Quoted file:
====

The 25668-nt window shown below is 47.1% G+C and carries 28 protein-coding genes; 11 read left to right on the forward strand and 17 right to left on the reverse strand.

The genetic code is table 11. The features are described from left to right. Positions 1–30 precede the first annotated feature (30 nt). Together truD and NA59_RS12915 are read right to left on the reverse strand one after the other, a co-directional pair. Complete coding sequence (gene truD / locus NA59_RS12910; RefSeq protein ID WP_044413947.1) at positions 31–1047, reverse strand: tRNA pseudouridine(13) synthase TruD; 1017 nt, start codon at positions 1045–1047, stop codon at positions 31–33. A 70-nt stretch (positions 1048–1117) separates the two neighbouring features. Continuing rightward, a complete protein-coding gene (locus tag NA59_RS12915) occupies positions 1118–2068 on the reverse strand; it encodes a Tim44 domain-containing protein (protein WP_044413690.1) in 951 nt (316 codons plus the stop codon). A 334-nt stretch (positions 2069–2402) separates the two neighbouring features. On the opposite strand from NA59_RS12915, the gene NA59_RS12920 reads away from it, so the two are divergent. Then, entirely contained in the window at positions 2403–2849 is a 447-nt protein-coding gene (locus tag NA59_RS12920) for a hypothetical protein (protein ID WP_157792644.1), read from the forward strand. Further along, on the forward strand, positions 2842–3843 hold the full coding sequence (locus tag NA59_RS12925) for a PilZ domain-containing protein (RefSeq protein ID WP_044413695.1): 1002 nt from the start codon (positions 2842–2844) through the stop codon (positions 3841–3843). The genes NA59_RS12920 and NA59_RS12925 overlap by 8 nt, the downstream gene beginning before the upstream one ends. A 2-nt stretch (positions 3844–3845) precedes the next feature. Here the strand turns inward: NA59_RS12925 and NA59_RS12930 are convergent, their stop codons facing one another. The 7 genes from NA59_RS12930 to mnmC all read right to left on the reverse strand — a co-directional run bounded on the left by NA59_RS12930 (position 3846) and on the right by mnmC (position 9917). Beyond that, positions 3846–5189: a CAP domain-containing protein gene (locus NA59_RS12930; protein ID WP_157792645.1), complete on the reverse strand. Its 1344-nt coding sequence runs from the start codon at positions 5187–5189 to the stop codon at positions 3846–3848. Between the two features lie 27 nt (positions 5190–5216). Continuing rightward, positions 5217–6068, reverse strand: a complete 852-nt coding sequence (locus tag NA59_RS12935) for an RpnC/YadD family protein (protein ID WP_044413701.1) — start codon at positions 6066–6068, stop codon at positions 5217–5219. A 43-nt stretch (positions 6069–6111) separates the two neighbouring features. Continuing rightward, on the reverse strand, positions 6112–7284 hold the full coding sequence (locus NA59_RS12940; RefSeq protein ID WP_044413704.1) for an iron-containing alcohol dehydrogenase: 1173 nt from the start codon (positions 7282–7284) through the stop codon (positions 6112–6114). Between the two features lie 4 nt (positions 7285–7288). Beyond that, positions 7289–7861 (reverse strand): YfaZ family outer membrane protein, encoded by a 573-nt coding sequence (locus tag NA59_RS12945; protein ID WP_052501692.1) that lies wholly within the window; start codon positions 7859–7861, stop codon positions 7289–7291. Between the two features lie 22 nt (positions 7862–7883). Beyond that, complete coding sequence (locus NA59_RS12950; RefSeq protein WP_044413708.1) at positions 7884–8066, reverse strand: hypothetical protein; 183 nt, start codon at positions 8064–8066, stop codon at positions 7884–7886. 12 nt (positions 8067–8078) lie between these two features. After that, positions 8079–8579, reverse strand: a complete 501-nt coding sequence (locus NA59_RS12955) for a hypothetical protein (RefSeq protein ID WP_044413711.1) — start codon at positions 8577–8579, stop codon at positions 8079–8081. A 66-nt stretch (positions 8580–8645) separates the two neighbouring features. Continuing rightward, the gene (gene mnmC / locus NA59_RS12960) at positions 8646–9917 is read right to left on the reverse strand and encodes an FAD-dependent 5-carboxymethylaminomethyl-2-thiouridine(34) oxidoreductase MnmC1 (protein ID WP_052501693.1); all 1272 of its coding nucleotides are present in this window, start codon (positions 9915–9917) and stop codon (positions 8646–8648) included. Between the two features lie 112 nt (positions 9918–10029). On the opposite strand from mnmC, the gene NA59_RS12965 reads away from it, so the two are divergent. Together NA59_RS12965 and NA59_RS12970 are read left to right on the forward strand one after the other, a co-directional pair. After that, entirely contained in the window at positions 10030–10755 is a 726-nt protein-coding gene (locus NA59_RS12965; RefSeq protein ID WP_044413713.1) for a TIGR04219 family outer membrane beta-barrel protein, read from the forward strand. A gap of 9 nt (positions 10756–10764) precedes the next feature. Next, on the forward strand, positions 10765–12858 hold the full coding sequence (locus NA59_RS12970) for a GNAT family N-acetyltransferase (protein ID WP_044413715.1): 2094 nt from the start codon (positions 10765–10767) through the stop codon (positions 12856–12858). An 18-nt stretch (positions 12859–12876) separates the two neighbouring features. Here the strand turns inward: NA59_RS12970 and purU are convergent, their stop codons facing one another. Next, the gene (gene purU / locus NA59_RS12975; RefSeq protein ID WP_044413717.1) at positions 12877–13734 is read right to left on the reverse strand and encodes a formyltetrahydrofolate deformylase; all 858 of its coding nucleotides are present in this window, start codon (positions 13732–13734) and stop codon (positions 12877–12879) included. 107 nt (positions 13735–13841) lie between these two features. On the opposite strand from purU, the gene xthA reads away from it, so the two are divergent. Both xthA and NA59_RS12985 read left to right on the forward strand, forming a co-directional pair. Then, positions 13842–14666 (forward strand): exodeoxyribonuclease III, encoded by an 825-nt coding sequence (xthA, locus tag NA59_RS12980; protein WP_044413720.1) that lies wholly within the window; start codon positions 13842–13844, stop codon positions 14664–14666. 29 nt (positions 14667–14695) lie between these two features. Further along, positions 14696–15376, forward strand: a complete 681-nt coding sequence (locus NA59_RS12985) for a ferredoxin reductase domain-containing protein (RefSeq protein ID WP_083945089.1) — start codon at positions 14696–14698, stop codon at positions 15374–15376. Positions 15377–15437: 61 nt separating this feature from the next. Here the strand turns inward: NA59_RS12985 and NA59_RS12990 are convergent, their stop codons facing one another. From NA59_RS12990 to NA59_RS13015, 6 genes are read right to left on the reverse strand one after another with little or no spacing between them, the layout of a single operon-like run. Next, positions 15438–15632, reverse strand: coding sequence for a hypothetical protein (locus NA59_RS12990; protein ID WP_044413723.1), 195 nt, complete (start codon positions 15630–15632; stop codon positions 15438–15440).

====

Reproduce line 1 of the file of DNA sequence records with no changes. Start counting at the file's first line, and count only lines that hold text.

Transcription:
The 25668-nt window shown below is 47.1% G+C and carries 28 protein-coding genes; 11 read left to right on the forward strand and 17 right to left on the reverse strand.